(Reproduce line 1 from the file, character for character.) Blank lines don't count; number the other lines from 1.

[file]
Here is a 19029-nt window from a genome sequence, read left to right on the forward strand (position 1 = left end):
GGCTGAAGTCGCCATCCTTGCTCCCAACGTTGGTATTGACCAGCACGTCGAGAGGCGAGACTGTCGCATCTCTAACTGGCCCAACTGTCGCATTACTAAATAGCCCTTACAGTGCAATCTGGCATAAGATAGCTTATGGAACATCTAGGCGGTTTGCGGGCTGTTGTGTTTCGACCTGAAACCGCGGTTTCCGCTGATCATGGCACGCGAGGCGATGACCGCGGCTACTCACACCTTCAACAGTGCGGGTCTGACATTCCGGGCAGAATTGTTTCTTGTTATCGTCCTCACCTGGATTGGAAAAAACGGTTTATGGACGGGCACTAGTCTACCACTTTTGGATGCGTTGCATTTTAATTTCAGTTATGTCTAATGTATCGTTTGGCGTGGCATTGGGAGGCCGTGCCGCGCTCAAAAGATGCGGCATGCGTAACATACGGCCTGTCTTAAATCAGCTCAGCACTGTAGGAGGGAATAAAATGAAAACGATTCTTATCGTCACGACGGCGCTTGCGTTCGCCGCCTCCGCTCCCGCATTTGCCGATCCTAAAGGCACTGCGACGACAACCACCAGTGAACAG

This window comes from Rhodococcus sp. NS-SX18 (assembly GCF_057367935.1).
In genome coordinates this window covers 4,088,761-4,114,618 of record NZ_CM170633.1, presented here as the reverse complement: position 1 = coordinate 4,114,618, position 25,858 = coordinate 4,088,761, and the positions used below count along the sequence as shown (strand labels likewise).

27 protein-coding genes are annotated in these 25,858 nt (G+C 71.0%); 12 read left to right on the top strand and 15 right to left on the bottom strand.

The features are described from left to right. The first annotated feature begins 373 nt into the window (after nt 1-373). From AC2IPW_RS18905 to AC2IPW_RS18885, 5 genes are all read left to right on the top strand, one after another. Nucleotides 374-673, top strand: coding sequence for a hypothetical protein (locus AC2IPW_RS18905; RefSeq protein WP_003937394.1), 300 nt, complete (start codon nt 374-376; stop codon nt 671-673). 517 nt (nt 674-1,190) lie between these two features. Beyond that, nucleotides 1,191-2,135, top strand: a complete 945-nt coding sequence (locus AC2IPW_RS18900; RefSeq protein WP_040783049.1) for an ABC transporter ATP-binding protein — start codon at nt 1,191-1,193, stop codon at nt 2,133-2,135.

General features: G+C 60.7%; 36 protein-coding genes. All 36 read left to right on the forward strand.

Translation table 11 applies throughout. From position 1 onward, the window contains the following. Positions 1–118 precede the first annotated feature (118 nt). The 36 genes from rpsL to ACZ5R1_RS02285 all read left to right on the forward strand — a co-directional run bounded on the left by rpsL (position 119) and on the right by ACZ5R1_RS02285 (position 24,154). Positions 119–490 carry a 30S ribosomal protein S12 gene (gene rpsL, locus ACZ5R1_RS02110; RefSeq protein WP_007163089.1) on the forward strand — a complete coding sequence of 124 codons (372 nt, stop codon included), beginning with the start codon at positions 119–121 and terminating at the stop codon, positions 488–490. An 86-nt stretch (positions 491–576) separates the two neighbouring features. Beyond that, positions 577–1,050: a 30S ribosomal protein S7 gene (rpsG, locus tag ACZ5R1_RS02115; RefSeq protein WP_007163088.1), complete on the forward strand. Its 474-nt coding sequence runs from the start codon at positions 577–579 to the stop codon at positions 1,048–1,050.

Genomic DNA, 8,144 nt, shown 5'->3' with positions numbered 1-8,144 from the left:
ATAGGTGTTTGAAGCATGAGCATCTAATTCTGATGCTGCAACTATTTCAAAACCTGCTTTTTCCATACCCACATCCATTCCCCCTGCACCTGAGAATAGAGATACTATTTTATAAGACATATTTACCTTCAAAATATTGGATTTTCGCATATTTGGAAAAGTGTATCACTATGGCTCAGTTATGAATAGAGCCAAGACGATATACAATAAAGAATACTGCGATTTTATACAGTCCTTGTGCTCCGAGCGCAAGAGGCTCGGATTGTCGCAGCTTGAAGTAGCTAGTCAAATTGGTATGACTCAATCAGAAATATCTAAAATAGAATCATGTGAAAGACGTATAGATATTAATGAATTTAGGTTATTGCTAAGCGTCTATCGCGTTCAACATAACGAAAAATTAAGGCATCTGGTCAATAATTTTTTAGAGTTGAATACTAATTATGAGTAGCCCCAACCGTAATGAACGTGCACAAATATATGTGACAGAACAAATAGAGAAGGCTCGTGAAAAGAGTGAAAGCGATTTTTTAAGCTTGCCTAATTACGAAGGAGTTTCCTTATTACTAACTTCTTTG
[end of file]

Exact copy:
Here is a 19029-nt window from a genome sequence, read left to right on the forward strand (position 1 = left end):